Sativa/Indica are ancient taxons for the sub-species of Cannabis, with little utility today. They are literally two hundred years old, and based on leaf shape and originally also on the latitude where Indica was believed to be found. “We wear Sativa, we smoke Indica,” meaning hemp tended to be mostly Sativa, and drug Cannabis Indica. But today, 99.99% of commercial or hobby Cannabis is a mix of the two.
What’s a better taxonomy? Perhaps one classifying by cannabinoid content instead, such as the Types I-V chemotypes in this study. Since it was published another category was added, Type VI for CBC-dominant varieties. That was in “Cannabis Classification Systems and Growth Trends of the North American Medical Cannabis Industry“.
- Type I: THC-dominant
- Type II: ~1:1 THC:CBD
- Type III: CBD-dominant
- Type IV: CBG-dominant
- Type V: nil cannabinoids
- Type VI: CBC-dominant (proposed)
This year a team with the same researcher expanded it to include not only the content and ratio of cannabinoids, but also terpenoids, flavonoids, sterols, and triterpenoids across inflorescences, leaves, stem bark, and roots. The same results were obtained using secondary metabolites, omitting THC and CBD. That study: “Identification of Chemotypic Markers in Three Chemotype Categories of Cannabis Using Secondary Metabolites Profiled in Inflorescences, Leaves, Stem Bark, and Roots“.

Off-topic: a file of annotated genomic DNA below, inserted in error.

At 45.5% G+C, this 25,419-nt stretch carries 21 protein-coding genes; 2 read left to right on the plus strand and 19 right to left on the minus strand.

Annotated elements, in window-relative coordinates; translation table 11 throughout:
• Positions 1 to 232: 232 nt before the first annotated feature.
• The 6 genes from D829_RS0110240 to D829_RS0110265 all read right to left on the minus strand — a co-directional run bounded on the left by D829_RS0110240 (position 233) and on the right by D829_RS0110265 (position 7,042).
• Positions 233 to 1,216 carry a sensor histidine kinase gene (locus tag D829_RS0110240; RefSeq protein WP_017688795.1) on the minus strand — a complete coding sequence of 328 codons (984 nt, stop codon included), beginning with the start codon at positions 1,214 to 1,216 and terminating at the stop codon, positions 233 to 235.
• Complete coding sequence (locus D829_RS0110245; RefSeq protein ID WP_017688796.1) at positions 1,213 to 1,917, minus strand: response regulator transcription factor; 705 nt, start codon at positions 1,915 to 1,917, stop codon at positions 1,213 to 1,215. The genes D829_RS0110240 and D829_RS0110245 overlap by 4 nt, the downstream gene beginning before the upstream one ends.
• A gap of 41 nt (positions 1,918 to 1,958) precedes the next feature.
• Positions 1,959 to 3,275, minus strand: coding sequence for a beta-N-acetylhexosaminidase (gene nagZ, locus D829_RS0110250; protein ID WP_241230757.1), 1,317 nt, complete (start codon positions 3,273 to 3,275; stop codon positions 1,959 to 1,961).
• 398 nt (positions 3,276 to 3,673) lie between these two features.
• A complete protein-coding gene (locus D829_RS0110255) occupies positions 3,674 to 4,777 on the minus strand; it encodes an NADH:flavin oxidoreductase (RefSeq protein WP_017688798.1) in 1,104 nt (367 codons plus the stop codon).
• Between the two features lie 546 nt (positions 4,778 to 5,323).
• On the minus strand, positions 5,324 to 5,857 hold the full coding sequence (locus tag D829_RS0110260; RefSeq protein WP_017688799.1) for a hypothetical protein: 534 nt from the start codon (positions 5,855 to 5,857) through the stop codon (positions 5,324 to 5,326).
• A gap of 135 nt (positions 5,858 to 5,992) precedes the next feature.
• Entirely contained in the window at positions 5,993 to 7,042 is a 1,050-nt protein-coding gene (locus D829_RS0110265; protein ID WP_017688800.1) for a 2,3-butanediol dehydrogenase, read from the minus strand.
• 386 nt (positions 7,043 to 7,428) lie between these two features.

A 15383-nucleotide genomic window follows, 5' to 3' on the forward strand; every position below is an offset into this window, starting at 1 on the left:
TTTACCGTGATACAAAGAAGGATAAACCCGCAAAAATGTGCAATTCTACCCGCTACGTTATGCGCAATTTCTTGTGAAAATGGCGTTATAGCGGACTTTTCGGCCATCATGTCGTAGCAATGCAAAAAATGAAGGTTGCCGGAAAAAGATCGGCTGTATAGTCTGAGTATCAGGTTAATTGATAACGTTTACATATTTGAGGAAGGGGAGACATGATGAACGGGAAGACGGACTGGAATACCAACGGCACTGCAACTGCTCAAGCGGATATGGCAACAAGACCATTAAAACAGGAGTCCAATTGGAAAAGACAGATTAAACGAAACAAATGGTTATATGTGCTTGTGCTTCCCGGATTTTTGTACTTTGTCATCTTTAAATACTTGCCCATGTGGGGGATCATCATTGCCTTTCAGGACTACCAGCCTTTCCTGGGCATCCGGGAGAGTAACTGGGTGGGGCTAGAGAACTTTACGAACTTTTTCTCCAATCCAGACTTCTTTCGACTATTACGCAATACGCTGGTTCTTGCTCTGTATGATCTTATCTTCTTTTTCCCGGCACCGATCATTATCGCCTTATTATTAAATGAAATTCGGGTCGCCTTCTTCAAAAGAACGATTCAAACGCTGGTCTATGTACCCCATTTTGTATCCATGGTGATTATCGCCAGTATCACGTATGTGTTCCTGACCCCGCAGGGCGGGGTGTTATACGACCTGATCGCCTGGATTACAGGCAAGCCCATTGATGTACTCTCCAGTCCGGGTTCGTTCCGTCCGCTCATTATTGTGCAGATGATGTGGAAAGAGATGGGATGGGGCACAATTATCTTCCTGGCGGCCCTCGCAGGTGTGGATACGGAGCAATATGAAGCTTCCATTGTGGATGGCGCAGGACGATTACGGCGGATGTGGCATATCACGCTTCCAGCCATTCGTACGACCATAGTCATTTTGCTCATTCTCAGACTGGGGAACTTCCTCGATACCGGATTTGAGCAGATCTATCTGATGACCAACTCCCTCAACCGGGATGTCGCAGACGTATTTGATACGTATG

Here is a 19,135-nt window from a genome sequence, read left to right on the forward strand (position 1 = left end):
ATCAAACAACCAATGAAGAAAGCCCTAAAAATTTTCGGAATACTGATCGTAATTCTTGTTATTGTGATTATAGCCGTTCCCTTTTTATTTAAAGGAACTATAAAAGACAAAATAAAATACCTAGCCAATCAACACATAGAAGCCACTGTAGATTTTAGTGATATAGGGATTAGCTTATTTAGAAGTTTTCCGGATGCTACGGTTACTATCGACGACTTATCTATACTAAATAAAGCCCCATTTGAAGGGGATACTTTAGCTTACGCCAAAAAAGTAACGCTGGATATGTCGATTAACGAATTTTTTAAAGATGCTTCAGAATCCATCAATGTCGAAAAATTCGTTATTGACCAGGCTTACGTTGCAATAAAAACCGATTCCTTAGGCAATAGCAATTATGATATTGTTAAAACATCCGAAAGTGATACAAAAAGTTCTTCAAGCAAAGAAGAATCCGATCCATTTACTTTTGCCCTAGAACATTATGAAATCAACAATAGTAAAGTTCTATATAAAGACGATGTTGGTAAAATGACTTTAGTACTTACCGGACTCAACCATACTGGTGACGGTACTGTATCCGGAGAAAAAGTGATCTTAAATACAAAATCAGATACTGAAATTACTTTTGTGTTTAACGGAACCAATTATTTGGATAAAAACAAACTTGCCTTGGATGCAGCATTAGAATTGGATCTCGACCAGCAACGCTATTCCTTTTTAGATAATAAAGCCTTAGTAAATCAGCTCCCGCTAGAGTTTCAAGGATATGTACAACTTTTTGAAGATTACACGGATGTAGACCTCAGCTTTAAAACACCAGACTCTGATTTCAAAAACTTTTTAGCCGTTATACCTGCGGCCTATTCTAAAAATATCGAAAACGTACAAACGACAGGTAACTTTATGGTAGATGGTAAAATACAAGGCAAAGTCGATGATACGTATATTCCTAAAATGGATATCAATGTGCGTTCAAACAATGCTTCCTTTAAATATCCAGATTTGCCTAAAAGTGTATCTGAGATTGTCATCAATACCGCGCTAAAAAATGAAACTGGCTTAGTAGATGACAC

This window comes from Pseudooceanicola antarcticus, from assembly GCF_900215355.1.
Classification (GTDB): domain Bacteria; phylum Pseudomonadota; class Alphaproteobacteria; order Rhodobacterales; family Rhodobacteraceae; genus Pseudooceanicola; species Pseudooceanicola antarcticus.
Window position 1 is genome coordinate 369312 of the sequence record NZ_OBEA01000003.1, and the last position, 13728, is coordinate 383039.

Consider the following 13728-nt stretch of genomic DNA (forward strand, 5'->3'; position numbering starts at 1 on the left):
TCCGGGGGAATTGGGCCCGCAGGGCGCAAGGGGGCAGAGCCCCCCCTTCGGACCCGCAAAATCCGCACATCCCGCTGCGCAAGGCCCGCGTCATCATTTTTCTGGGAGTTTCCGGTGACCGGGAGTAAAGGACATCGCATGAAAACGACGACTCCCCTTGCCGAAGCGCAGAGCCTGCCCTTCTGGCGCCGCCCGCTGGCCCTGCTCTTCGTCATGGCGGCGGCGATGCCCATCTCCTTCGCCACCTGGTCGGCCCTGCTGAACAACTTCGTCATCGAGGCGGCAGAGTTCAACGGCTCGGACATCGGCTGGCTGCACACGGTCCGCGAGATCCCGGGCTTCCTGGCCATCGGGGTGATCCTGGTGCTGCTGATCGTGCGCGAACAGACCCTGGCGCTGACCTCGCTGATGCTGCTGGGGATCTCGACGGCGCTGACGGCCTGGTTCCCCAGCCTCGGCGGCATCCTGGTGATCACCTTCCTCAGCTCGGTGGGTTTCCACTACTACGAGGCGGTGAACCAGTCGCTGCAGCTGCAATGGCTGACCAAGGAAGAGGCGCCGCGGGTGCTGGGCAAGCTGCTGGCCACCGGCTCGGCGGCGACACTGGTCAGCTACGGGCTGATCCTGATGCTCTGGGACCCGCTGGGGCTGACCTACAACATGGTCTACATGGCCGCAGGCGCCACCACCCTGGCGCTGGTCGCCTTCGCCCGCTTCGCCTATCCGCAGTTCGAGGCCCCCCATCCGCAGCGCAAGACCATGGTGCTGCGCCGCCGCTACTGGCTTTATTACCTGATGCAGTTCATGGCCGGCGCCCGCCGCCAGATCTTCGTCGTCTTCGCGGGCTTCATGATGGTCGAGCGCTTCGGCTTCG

In it they make a pitch to use the parts that most discard:
“The Potential of Developing Holistic Cannabis-Based Products and Medications
Because cannabinoids are concentrated in cannabis inflorescences, cannabis leaves, stems, and roots are normally discarded by cannabis growers. However, in traditional Chinese medicine, cannabis leaves were used for treating conditions such as malaria, panting, roundworm, scorpion stings, hair loss, graying of hair. Cannabis stem bark was used for strangury and physical injury. Cannabis roots were used for gout, arthritis, joint pain, fever, skin burns, hard tumors, childbirth, and physical injury. Their traditional uses may serve as points of reference for investigating the medical potential of what is currently a byproduct or plant waste.”
A member of that team in 2017 (Dr Philippe Henry) proposed classification based on terpene content, limonene, myrcene and terpinolene. That was in “Cannabis chemovar classification: terpenes hyper-classes and targeted genetic markers for accurate discrimination of flavours and effects“.
That same team also proposed using genes, in “Classification of cannabis strains in the Canadian market with discriminant analysis of principal components using genome-wide single nucleotide polymorphisms“.
Using Clarke and Merlin’s narrow/broad leaf is more descriptive, as is hemp/drug, such as Narrow Leaf hemp (NLH), Broad Leaf Hemp (BLH), Narrow Leaf Drug (NLD), and Broad leaf Drug (BLD). This table of historical and proposed taxons is from Cannabis Evolution and Ethnobotany by Clarke and Merlin: